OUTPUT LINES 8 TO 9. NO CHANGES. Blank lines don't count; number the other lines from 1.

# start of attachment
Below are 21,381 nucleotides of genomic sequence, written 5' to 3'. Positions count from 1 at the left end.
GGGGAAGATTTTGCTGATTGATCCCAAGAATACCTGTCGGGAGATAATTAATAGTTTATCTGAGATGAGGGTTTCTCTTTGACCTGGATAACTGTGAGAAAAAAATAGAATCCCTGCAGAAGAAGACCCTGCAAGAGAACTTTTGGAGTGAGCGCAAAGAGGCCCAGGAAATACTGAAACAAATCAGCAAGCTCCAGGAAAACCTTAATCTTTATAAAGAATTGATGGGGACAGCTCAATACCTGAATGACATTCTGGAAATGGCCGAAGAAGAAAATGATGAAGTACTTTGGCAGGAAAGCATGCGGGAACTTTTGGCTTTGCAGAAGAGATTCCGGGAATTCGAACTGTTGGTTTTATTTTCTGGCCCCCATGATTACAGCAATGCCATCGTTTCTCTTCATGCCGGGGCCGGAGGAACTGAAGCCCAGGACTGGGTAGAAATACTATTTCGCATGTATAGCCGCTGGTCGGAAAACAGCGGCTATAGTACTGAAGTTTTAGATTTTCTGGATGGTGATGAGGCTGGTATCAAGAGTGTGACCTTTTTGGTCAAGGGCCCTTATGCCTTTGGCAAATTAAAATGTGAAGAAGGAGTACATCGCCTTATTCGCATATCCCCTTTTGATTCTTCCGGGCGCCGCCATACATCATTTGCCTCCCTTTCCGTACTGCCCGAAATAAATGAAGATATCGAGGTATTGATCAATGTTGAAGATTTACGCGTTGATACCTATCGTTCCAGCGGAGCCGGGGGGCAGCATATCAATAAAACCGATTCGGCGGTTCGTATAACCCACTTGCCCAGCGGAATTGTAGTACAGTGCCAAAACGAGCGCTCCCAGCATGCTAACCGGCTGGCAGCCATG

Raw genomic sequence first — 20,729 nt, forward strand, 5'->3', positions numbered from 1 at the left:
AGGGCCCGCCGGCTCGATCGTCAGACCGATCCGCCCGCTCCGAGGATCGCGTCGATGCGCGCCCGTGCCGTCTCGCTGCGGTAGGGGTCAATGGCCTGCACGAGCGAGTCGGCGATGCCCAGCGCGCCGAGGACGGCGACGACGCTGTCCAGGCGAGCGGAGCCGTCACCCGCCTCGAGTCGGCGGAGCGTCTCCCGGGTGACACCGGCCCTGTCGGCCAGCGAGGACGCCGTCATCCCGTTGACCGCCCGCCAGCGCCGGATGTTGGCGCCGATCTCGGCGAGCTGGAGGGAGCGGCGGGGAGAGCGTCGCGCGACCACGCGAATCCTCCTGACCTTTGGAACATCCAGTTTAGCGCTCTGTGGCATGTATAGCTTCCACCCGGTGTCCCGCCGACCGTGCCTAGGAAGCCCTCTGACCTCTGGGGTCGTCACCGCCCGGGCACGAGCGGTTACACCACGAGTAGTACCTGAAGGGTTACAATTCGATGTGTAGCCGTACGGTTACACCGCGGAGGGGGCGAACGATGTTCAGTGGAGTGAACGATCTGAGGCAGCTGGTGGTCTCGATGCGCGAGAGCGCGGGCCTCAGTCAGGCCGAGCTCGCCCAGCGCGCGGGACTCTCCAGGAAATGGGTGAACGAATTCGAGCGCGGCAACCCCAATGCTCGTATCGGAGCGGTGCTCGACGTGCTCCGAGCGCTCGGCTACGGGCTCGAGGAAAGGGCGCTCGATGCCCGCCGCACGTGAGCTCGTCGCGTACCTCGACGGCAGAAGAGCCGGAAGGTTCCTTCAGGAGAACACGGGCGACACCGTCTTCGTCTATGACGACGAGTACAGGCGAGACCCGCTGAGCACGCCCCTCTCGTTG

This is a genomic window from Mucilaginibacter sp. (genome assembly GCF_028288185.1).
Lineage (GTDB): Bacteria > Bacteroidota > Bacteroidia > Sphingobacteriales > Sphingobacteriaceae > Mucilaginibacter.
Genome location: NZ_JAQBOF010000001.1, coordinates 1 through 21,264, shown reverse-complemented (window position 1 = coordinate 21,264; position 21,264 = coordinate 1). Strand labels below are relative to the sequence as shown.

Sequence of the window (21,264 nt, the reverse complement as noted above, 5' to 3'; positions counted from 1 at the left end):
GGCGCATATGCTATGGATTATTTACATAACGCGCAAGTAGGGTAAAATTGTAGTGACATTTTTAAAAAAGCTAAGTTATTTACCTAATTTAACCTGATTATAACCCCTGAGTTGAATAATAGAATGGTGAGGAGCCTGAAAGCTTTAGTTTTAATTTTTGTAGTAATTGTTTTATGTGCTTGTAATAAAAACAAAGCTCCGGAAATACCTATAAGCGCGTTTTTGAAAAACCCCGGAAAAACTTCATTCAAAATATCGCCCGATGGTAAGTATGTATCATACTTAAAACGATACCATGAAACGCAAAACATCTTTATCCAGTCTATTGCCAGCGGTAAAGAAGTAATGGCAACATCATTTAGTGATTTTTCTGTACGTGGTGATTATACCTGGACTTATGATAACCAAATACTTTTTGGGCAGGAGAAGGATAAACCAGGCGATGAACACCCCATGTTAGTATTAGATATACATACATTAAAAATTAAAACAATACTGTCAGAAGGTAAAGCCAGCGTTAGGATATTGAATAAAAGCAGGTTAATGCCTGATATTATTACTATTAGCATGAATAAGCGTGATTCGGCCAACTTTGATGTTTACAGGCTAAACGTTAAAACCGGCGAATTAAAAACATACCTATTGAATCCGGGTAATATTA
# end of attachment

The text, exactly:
Sequence of the window (21,264 nt, the reverse complement as noted above, 5' to 3'; positions counted from 1 at the left end):
GGCGCATATGCTATGGATTATTTACATAACGCGCAAGTAGGGTAAAATTGTAGTGACATTTTTAAAAAAGCTAAGTTATTTACCTAATTTAACCTGATTATAACCCCTGAGTTGAATAATAGAATGGTGAGGAGCCTGAAAGCTTTAGTTTTAATTTTTGTAGTAATTGTTTTATGTGCTTGTAATAAAAACAAAGCTCCGGAAATACCTATAAGCGCGTTTTTGAAAAACCCCGGAAAAACTTCATTCAAAATATCGCCCGATGGTAAGTATGTATCATACTTAAAACGATACCATGAAACGCAAAACATCTTTATCCAGTCTATTGCCAGCGGTAAAGAAGTAATGGCAACATCATTTAGTGATTTTTCTGTACGTGGTGATTATACCTGGACTTATGATAACCAAATACTTTTTGGGCAGGAGAAGGATAAACCAGGCGATGAACACCCCATGTTAGTATTAGATATACATACATTAAAAATTAAAACAATACTGTCAGAAGGTAAAGCCAGCGTTAGGATATTGAATAAAAGCAGGTTAATGCCTGATATTATTACTATTAGCATGAATAAGCGTGATTCGGCCAACTTTGATGTTTACAGGCTAAACGTTAAAACCGGCGAATTAAAAACATACCTATTGAATCCGGGTAATATTA